Aside from the lack of a center console, and its handier storage, the interior is identical to the Regal. This means clear, large instrumentation (sans the Regal’s tachometer). Idiot lights monitor volts, oil pressure and the like. The radio is high on the sensuously curving dash, and the test vehicle included an AM/FM-cassette-CD player. The audio system has good imaging, although overall sound quality was only fair.

What’s impressive about the Century is content for the price. It’s available in two trim levels: Custom (base price $18,215) and the upper level Limited (base price $20,270). The test car was a Limited, which is worth springing for if you want such standard features as dual automatic climate control, variable effort power steering, rear center armrest, dual illuminated vanity mirrors, power mirrors, retained accessory power and front seat storage pockets. Available on all Centurys are keyless entry, automatic door locks, automatic headlamps, power windows, air conditioning and rear seat heating du cts.

An option worth considering is the integrated child safety seat, located in the center of the rear seat. Another one is GM’s OnStar. Hooked to a hands-free cellular phone is a Global Positioning System that can track where your car is and give you directions if you’re lost or it can recommend a nearby restaurant. An option worth skipping is steering-wheel-mounted audio controls. They’re located right where your hands fall, and it’s too easy to change stations or raise the volume inadvertently.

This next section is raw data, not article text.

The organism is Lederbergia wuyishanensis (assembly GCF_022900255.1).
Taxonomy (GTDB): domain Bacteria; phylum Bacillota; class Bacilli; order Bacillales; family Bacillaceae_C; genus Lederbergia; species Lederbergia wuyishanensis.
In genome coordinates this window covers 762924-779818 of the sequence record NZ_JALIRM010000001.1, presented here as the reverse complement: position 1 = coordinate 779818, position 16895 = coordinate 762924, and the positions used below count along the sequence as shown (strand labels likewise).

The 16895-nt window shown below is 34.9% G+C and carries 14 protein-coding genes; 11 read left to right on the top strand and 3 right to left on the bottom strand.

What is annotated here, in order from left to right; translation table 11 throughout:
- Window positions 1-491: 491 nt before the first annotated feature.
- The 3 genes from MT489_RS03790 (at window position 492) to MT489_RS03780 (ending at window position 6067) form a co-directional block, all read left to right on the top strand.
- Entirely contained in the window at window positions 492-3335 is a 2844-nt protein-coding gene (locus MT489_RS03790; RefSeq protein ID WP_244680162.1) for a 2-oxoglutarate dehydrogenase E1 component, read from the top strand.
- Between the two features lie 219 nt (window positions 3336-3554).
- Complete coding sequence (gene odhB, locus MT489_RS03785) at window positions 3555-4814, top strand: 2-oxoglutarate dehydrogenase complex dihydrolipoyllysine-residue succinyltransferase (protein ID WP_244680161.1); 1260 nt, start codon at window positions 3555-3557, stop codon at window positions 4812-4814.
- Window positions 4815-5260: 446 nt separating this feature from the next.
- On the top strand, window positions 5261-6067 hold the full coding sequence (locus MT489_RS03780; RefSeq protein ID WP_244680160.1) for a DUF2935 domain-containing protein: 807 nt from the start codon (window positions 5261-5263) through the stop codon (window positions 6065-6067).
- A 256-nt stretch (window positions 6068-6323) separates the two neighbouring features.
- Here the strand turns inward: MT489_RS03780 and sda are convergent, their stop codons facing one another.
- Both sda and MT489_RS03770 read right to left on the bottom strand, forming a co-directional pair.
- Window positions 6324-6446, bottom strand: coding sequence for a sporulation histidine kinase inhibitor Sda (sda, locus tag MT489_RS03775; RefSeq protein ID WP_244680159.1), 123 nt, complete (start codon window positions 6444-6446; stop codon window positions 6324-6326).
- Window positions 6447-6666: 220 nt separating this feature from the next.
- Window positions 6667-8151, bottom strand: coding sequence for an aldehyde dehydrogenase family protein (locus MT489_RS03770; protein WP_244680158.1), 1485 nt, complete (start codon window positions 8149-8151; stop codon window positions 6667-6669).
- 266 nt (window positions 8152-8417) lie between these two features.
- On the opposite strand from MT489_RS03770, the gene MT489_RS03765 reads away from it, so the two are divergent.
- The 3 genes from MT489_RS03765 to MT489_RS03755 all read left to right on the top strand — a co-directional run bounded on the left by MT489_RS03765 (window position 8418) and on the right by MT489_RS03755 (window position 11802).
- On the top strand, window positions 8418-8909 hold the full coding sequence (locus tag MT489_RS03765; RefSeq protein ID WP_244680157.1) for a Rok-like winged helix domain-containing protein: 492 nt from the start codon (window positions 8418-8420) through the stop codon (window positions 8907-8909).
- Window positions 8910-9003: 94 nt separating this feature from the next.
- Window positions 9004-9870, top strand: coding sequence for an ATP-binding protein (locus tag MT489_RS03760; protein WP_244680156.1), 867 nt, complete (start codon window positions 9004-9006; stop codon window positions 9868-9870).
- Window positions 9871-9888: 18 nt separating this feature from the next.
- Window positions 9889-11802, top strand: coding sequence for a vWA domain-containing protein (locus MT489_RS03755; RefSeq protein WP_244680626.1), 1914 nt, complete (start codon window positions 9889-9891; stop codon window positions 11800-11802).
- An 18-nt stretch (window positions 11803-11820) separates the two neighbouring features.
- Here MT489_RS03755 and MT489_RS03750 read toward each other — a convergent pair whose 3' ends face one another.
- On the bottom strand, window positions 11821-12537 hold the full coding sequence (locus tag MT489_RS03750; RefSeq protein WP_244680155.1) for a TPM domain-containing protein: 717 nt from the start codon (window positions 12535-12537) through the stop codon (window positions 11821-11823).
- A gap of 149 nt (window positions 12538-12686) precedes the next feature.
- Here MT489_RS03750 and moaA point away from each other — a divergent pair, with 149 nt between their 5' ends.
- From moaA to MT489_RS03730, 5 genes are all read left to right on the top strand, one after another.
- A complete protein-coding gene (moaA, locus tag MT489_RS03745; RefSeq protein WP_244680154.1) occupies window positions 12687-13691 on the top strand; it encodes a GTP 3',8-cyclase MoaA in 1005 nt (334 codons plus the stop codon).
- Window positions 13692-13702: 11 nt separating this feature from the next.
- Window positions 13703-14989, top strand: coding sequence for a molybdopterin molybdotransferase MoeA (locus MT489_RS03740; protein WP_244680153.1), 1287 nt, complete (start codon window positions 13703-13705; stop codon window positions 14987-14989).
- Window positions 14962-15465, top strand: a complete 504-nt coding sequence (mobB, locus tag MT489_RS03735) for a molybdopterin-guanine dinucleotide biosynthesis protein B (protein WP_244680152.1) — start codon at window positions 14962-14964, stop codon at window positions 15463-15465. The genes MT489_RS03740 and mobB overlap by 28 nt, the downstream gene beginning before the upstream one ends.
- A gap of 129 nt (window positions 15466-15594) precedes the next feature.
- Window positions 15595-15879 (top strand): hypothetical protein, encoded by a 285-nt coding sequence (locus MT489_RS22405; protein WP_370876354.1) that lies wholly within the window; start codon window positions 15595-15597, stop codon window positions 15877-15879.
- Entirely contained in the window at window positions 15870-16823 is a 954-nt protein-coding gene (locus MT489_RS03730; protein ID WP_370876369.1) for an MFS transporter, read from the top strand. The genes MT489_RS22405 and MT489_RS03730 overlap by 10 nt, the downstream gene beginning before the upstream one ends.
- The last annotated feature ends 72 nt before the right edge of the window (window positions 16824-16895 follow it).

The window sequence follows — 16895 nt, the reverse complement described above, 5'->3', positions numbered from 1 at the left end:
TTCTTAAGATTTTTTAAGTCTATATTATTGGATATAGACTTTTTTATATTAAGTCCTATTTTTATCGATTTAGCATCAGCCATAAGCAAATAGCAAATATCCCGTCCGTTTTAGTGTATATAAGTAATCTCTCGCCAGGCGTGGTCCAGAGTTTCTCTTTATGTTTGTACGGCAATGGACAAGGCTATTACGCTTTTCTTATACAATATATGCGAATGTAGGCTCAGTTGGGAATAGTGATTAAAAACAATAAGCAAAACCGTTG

If you notice that I haven’t talked a whole lot about what this car is like to drive, it’s because this is not really a driver’s car and is inferior to its more expensive sibling, the Regal.

While the Regal gets Buick’s smooth, silky 3.8-liter V6, the Century makes do with the corporate 3.1-liter V6. This workhorse engine pumps out an adequate 160 horsepower, 35 less than the Regal’s mill. With a full load, this strains with a hoarse growl that’s pretty unrefined. I ‘s obtrusive. There is no engine option.

Hooked to a fairly smooth-shifting four-speed automatic, it makes adequate work of getting around. The suspension is fully independent, but is set for a softer ride. Bump absorption is good in either the Regal or Century. The difference is that the Century has a l-o-t of body lean, and the body rocks long after the bump has passed. All this motion makes one notice the poor condition of some roads in the Lehigh Valley.